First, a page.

Sticking up for desk service, long live the MLIS, continuing the Downers Grove conversation, and more letters to the editor from the November 15, 2015 issue of Library Journal.
Dennis Krieb named Illinois Academic Librarian of the Year; William J. Rozek appointed Chief Financial Officer for OCLC; Kelvin Watson promoted to Chief Innovation and Technology Officer, Queens Library, Jamaica, NY; and more new hires, promotions, retirements, and obituaries from the November 15, 2015 issue of Library Journal.
Can I take this home? is a question I would hear every day while in the Hotspot at the Free Library of Philadelphia’s (FLP) Village of Arts and Humanities. The “thing” in question was a MaKey MaKey, and the answer was always, “No, but you can take home what you are plugging it into!” Working with youth aged seven to 18 years old we were creating computer-connected mazes with Play-Doh, homemade Dance Dance Revolution dance-pads using copper tape, and novel game controllers operated by licking ice cream.
A public library in Lawrence, MA., has changed its meeting room policy, eliminating restrictions against religious or political expression in that space, after the city settled a lawsuit brought by Liberty Counsel, a non-profit Christian organization that has championed a number of high-profile conservative political causes in recent years.
Mappamundi is the online web portal for the Global Middle Ages Project (GMAP) based out of the University of Texas at Austin (UT). It links to a series of Digital Humanities projects by scholars from around the world about people, places, and objects from the period of roughly 500-1500 CE. Although many people think of this period solely as the European “Dark Ages,” the project directors are interested in portraying a much more global picture. Many of the projects focus on areas outside of Europe and are interested in cultural exchange between peoples.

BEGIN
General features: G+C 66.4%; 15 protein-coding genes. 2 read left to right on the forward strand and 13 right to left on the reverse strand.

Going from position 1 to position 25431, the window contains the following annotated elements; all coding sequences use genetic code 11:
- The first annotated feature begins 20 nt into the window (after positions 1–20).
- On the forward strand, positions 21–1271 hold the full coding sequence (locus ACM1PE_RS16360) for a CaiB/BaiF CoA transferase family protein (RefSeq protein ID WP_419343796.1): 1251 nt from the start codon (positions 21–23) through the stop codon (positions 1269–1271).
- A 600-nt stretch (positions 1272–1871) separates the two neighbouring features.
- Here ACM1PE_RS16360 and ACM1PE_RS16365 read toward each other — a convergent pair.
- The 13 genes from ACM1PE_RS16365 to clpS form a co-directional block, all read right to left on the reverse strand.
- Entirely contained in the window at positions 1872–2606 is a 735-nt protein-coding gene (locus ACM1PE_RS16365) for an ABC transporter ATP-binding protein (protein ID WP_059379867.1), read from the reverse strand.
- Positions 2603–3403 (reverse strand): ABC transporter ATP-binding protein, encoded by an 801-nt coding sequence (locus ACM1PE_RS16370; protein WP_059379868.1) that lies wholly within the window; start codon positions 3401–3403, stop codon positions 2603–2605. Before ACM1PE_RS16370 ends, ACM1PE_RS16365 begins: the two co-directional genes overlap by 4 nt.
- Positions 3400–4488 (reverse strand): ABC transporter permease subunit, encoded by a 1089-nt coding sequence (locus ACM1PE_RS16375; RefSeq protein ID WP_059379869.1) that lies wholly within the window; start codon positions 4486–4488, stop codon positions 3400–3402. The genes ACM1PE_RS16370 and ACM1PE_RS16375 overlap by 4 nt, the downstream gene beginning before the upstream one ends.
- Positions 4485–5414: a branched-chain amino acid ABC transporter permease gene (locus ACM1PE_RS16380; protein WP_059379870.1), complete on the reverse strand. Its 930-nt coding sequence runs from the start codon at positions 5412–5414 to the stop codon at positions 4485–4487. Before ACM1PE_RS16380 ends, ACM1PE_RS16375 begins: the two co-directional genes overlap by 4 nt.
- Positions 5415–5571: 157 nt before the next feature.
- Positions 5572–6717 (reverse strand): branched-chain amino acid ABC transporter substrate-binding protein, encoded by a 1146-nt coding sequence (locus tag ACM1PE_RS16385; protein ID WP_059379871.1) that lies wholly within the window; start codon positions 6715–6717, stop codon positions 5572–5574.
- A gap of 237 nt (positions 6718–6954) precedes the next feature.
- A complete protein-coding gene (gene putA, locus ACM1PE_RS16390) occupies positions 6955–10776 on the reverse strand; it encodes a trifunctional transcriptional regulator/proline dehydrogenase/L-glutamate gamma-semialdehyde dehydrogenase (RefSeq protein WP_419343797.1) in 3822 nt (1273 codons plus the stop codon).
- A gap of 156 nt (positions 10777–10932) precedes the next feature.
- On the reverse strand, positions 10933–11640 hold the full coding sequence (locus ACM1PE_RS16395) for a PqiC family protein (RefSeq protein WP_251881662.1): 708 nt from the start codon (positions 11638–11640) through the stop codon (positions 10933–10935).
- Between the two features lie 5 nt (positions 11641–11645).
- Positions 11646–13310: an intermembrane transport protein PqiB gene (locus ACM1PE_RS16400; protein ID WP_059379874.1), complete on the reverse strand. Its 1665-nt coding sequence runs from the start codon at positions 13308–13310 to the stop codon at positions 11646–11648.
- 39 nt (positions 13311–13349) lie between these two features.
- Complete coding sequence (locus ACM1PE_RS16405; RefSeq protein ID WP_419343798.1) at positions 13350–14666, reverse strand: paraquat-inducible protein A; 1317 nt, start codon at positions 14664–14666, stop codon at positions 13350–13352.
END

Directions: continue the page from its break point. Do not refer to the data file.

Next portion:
Beyond Borders: Books That Will Change Your Life from Other Press with Archipelago and New Directions
Thursday, December 3rd, 2015, 3:00 PM – 4:00 PM ET / 12:00 PM – 1:00 PM PT
What do Jan-Philipp Sendker’s The Art of Hearing Heartbeats, Kamel Daoud’s The Mersault Investigation, Karl Ove Knausgaard’s My Struggle, and Eka Kurniawan’s Beauty Is a Wound have in common? They’re big new books that changed your life. To find out how these publishers will be shaking you up next, join us Thursday, December 3, at 3:00 p.m. for a conversation with Other Press Publisher Judith Gurewich, Archipelago Publisher Jill Schoolman, and New Directions President Barbara Epler. Prepub Alert Editor Barbara Hoffert will moderate.
I first attended the Charleston Conference in 2013, and every year I am impressed with the quality and the wide range of topics being presented. These topics include but are not limited to collection assessment, models of acquisition, and trends in collection development. Held annually in November in Charleston, SC, the Charleston Conference is a venue where librarians, vendors, and publishers converge to discuss issues, management, and development in the life cycle of library collections and resources.
Manifold Scholarship Turns Scholarly Books into Iterative Digital Projects | Charleston Conference 2015
During the Charleston Conference session “New Platforms and Discovery Tools: Towards 21st Century University Presses and Libraries”, two Mellon Foundation-funded projects were introduced: UPScope Project, a university press-wide discovery engine based on natural language searches, being developed by the Association of American University Presses, and the Manifold Scholarship project, detailed below.
“Cost Per User: Analyzing EZProxy Logs for Collection Development,” presented at the 2015 Charleston Conference, explained how the Marydean Martin Library at Nevada State College is using EZProxy log data to learn more about users, with the ultimate goal of becoming an essential part of the institution’s predictive analytics framework for student success.
Chicago Public Library opened its new Chinatown Branch, St. Louis County Library’s $120+ million Your Library Renewed Campaign will see 19 branches of the SLCL system either placed or remodeled, the Thomas and Dorothy Leavey Library at the University of Southern California, Los Angeles, completed phase two of a renovation that began last summer, and more new library construction and renovation from the November 1, 2015 issue of Library Journal.